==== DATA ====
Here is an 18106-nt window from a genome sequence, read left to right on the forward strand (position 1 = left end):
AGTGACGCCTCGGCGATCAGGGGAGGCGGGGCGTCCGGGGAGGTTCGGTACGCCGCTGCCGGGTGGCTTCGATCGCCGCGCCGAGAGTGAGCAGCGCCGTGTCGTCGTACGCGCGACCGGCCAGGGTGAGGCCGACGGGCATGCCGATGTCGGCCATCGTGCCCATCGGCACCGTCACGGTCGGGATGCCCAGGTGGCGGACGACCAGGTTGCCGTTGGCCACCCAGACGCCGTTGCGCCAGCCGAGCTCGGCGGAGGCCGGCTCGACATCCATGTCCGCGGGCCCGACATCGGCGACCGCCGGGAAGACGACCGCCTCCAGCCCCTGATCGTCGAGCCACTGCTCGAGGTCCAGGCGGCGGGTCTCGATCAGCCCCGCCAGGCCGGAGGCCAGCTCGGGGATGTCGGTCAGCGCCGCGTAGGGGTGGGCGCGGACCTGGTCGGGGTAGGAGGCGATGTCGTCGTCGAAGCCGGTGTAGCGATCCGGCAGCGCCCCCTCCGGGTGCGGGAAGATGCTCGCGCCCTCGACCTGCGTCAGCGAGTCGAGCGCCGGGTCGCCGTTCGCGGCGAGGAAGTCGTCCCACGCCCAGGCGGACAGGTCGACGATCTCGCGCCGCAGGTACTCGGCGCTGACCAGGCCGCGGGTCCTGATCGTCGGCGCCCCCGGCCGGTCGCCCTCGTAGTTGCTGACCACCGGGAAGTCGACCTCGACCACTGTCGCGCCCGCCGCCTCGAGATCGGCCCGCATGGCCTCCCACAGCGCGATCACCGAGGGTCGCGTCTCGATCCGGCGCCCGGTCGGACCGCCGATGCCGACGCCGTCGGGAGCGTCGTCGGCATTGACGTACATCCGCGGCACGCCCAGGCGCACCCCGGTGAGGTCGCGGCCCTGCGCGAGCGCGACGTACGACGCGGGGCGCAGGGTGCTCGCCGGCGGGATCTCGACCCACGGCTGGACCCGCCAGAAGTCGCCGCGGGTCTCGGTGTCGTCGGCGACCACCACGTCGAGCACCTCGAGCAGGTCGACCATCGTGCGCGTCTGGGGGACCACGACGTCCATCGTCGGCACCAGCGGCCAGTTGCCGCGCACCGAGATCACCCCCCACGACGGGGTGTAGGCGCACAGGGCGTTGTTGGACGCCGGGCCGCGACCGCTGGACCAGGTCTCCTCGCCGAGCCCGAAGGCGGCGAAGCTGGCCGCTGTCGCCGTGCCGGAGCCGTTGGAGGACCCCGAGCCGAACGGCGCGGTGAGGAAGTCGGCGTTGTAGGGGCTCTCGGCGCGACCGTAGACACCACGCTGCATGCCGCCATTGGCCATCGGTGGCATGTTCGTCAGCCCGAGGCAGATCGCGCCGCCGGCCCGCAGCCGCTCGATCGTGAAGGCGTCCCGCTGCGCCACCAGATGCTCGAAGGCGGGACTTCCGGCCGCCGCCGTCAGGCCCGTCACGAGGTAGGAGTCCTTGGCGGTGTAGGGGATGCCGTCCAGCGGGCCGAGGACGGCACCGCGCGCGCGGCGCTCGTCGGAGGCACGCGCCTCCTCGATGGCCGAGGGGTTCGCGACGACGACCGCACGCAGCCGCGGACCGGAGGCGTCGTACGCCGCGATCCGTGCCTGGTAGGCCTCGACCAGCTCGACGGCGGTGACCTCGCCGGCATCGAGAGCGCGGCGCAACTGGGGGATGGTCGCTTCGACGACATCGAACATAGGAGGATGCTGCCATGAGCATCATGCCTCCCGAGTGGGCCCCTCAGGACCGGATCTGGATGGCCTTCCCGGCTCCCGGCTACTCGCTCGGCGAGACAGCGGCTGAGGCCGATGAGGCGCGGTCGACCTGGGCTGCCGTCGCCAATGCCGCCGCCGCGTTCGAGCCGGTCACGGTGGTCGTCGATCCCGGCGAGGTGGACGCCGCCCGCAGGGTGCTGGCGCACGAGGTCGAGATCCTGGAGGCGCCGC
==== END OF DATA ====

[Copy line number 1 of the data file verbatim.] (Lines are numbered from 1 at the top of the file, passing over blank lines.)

Here is an 18106-nt window from a genome sequence, read left to right on the forward strand (position 1 = left end):